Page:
Reply To: Annie & Tuesday


Thanks Karen,

A few responses before I get to my next video…

You are certainly right, I need to work with Tooz on developing a more passive alert. Even if she doesn’t pick up the target, she still paws at it more roughly than I’d like. So I will work with her to eliminate the behavior of picking up the target, as well as reduce pawing. She has done well when I’ve worked on this in the past—I’ve just become too lax about it.

As for the verbal encouragement at the specific point you asked about (1:38), I was praising her because I could see from her body language that she was onto the odor and honing in on the source. I almost always give verbal encouragement/praise when she is at this point of a search—on odor and pinpointing the source.

Indeed, the forests out here in the coastal Pacific Northwest are dense and are typically littered in branches, logs, and undergrowth. I definitely do not throw the ball in these environments. I don’t even do short tosses to her mouth since she can’t always catch them—if she couldn’t make the catch, she’d go leaping and lunging after the ball. So in these kinds of environments I do little more than hand the ball to her mouth. It’s not the same as a throw, but she still loves it. 

This next video begins a little strangely. I have not yet been able to do blind hides where I also don’t know the location of the targets. Finding someone who is available to do this for me has been challenging, so when I had an opportunity a few days ago, I had to jump on it. It was, however, not an ideal situation, since enlisting the helper meant also enlisting her 5 year old daughter. The drawback was mainly the distraction—Tooz didn’t seem to mind too much, it was me that found the girl distracting. The benefit: The girl took her job as helper very seriously. She placed many “traps” where she touched the ground or used the trowl to lift some soil. She also walked all over the search area, making “crazy tracks” of footprints that zig zagged all around. (She was pretty invested in the search and a little overly-excited to see the dog in action!) So I’m sorry about the little girl in the beginning of the video—she goes away, I promise!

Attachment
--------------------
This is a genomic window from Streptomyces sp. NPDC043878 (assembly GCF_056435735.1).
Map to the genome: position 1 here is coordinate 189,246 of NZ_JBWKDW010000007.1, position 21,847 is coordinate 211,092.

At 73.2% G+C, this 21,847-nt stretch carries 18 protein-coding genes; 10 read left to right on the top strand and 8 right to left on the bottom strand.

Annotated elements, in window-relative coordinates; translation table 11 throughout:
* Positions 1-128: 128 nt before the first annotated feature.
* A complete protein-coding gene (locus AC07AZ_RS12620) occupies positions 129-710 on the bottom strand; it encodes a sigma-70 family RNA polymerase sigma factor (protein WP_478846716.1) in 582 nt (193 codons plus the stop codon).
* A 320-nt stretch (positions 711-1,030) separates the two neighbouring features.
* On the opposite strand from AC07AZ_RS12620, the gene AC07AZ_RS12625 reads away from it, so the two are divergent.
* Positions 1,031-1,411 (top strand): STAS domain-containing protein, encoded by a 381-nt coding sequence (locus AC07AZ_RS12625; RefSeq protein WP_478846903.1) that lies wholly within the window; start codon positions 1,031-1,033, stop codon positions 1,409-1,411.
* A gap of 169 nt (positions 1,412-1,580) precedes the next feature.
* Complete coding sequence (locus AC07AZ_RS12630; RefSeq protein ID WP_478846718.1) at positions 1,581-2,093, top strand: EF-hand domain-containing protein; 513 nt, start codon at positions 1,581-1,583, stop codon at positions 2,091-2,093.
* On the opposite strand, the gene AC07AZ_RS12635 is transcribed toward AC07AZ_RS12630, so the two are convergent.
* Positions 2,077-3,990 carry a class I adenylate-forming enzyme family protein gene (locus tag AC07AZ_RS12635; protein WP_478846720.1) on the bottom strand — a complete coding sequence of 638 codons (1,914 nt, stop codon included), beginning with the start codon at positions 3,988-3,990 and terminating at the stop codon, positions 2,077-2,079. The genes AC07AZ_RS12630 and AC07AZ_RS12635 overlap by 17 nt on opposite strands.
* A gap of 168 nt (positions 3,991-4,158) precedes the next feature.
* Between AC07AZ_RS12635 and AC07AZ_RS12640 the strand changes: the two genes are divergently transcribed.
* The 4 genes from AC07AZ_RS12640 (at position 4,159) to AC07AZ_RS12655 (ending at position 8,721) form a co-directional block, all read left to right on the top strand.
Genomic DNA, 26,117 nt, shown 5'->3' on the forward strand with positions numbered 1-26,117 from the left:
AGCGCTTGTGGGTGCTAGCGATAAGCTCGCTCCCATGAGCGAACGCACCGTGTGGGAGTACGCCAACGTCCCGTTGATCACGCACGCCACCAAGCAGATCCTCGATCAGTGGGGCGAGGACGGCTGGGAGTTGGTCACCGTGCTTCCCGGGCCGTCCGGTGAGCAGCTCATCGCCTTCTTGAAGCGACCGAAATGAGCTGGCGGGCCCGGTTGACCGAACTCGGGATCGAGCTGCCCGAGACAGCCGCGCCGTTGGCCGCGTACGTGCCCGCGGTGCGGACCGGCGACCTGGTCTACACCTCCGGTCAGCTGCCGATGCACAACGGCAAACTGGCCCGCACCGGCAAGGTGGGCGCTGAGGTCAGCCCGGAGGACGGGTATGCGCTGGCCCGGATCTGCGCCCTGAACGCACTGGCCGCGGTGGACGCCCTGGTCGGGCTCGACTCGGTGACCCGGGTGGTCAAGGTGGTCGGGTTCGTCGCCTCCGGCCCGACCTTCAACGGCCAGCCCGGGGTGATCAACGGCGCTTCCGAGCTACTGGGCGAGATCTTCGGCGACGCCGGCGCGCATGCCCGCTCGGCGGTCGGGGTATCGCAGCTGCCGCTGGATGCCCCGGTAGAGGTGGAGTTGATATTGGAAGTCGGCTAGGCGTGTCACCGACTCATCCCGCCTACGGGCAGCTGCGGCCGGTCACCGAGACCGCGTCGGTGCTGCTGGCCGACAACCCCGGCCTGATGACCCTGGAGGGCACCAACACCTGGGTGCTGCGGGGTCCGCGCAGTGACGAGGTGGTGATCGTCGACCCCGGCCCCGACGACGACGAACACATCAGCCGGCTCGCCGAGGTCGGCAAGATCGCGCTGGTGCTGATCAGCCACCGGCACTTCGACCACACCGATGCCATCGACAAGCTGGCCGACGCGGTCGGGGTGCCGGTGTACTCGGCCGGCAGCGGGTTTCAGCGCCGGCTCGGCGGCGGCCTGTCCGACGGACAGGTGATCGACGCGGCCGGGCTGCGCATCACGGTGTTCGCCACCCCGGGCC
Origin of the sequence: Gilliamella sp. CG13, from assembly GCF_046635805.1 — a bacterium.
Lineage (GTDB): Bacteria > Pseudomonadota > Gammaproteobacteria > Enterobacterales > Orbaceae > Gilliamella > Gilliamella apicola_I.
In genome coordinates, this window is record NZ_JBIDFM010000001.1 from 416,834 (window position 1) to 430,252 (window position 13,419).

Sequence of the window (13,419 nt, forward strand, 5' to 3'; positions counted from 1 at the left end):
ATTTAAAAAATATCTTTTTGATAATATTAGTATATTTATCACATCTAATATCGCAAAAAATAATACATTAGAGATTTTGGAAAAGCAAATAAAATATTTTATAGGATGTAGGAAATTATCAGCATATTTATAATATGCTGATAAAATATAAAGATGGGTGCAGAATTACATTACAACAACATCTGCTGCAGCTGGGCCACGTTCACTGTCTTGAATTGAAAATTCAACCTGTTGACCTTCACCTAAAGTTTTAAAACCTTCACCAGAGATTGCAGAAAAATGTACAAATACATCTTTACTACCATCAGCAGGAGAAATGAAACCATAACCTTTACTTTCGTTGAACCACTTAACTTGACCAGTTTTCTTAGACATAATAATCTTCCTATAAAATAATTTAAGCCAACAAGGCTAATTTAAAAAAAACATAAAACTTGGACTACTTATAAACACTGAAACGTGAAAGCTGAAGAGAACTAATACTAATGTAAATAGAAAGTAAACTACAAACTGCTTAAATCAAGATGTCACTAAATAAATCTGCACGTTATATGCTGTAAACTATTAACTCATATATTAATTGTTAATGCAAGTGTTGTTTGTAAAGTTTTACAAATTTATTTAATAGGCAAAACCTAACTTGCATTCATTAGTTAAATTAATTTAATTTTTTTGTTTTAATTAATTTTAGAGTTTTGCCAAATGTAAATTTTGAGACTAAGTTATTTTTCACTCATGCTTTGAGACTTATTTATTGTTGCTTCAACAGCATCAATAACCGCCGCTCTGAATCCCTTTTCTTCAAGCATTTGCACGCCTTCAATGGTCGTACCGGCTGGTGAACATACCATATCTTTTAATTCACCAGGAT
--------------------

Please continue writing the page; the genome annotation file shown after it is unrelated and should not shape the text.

I noticed that in this search where I don’t know the location of the hides, I give a lot more verbal encouragement and praise than in scenarios where I do know the location of the hides. I think Tooz responded well to it since she stayed happy and motivated until all 6 targets were found.

The weather during this session was partly sunny, 55 deg F, 70% humidity, with winds up to 12 mph.